Global rugby review: A sport facing many issues

rugby03 January 2024 07:41| © SuperSport
By:Gavin Rich
article image
Sam Cane © Getty Images

After the Rugby World Cup quarterfinal weekend, the games were lauded by many as the best to be played at that stage of the tournament, and there were many who thought the final between the Springboks and All Blacks was also the best decider ever.

Yet at the culmination of the highlight of the latest four year World Cup cycle, there was also an atmosphere of bitterness and as rugby heads into the next cycle building up to Australia 2027, there are many issues to be addressed. Some of those are around the laws and the card epidemic, others around the spread of resources between the nations who play the sport and the apparent ring-fencing of the elite by World Rugby.

As this time immediately after a World Cup and at the start of the new cycle is always the time to reset, it might not be an exaggeration to suggest the sport is at a cross-roads.

In many ways the World Cup in France was a microcosm for where rugby is going wrong, and in some ways a case of the chickens coming home to roost. There was a fear before the tournament that cards would have an impact on the World Cup. Eddie Jones, then still the coach of Australia, said as much before the tournament. So did other top international coaches.

And the fears proved well founded, with the tournament not two days old before England flanker Tom Curry was banished early from a Pool game against Argentina that was really no more than an accident resulting from clumsiness.

It was because England won the game that there wasn’t more of a fuss made. But there was plenty of fuss when a similar thing happened on the biggest stage of all, the World Cup final, and All Black skipper Sam Cane was red-carded in the first half.

The Springboks were bossing the game before then and my money says they would probably have won despite their opponents being reduced to 14 men. Losing a player often galvanises a team, and there have been many times when the loss of a player to a card has left the opposing team feeling their opponents have gained a man. It was thus at Stade de France on that damp late October evening in Paris. The New Zealanders upped their game when Cane departed.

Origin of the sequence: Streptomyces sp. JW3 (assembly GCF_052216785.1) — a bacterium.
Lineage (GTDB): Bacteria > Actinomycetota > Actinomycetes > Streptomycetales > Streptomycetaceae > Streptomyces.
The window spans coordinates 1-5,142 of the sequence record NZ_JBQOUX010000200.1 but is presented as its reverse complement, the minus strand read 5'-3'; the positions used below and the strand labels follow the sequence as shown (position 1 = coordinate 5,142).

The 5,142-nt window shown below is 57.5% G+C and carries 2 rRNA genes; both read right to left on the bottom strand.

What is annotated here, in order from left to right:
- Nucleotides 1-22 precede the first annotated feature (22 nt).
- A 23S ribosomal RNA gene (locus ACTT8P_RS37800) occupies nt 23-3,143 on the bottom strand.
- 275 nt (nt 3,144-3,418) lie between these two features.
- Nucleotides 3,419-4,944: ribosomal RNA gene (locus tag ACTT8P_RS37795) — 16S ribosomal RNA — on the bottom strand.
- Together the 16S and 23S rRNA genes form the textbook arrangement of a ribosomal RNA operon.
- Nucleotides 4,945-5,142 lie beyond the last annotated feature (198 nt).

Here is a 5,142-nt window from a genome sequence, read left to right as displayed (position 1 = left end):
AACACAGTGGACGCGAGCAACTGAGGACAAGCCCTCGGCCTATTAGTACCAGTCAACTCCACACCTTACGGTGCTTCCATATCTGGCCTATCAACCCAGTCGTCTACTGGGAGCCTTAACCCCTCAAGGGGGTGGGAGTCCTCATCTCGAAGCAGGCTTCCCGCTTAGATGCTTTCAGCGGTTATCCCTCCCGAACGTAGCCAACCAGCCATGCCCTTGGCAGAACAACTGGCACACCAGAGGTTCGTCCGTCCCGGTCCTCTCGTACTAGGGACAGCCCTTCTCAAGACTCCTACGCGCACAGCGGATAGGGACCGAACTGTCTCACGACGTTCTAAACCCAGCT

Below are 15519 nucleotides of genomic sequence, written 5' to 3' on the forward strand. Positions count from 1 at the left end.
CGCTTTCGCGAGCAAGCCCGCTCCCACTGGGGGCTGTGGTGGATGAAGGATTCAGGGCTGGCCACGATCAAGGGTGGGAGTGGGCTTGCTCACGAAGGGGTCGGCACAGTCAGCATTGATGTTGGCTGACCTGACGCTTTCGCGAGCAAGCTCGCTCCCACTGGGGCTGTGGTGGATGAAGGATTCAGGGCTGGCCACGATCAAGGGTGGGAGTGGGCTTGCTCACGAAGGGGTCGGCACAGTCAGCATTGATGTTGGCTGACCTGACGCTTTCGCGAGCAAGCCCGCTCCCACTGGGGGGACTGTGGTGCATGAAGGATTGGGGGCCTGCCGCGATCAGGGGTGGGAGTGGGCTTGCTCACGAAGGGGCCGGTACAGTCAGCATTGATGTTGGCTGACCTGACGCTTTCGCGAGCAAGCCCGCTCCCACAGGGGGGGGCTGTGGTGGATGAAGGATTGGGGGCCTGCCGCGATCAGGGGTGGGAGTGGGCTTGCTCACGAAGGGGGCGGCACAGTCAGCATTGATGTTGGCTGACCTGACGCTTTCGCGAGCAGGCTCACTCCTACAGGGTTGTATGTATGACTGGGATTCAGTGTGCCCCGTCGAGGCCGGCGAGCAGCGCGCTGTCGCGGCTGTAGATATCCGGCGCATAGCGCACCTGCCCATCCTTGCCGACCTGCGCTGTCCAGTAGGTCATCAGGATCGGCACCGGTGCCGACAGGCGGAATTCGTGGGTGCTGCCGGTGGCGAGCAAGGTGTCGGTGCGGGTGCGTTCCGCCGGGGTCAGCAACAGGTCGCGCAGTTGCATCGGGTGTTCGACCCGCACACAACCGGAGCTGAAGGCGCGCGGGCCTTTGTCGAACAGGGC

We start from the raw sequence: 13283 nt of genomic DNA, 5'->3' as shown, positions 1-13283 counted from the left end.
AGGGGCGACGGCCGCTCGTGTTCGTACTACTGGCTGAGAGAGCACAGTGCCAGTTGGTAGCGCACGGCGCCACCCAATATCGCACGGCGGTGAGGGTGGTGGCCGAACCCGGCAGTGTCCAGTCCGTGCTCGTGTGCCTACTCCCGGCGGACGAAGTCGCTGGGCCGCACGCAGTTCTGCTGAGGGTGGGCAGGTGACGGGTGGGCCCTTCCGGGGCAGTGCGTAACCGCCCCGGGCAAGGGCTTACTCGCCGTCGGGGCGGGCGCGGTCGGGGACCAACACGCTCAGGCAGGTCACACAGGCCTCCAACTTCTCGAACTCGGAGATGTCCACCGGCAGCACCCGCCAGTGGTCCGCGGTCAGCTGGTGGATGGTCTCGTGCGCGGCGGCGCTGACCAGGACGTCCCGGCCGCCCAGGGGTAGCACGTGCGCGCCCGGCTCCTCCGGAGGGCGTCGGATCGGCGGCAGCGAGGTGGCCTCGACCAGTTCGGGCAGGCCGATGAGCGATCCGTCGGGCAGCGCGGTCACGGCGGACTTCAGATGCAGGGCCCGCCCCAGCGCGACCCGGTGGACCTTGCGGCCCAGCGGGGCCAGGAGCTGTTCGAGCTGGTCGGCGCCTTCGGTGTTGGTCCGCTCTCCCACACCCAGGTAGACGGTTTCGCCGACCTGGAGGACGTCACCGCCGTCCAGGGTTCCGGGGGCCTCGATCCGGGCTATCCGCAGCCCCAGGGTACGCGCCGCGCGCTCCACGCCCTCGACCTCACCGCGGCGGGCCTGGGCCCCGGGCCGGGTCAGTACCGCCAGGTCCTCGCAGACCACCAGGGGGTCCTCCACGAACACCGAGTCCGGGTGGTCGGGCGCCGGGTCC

But the card, plus the fact Bok skipper Siya Kolisi had his card kept at yellow by the bunker system in operation at the World Cup despite it appearing to many observers that he did exactly the same thing, gave rise to a post-tournament narrative that surely wasn’t good for the game. While South Africans celebrated their team’s World Cup triumph, there will forever be an asterisk in the minds of many foreign observers.


Unfortunately, the card epidemic has got to the point where everyone appears to be looking for incidents that might bring about an advantage to their team. Although so many seemed to be aligned to the view that there are too many cards and they are a blight on the game, that doesn’t appear to stop those same people blowing their top when the team their side is playing against appears to get away with an incident that could warrant a card given the ass that the modern rugby law system has become.

And here’s the thing - the margins of difference are so small, and the incidents so often just unavoidable collisions which you’d expect to just come with the territory in a contact sport, that hardly any game ever passes without someone feeling hard done by.

For instance, when Cane was sent off, suddenly there were howls of protest from Scottish supporters and media who felt that Jesse Kriel, the Bok centre, got away with one in the early stages of the opening Pool game in Marseille, a full eight weeks earlier. I must admit that watching it in real time I was surprised no replay was asked for, but was glad it wasn’t, not just because it was South Africa playing, but because cards do ruin rugby and must surely be turning eyes off the sport.

So too do other refereeing decisions in a sport that is so technical that it is hard for someone paid to write about to keep up, let alone the layman who just wants to focus on rugby for 80 minutes at the weekend and then get on with life rather than swot up a law book as if preparing for a university exam.


There were calls that went for and against both teams in an otherwise epic quarterfinal between the hosts and South Africa, yet because the French, and many neutrals, were so desperate for France to win, it gave rise to an ugly anti-SA atmosphere in their later play-off games.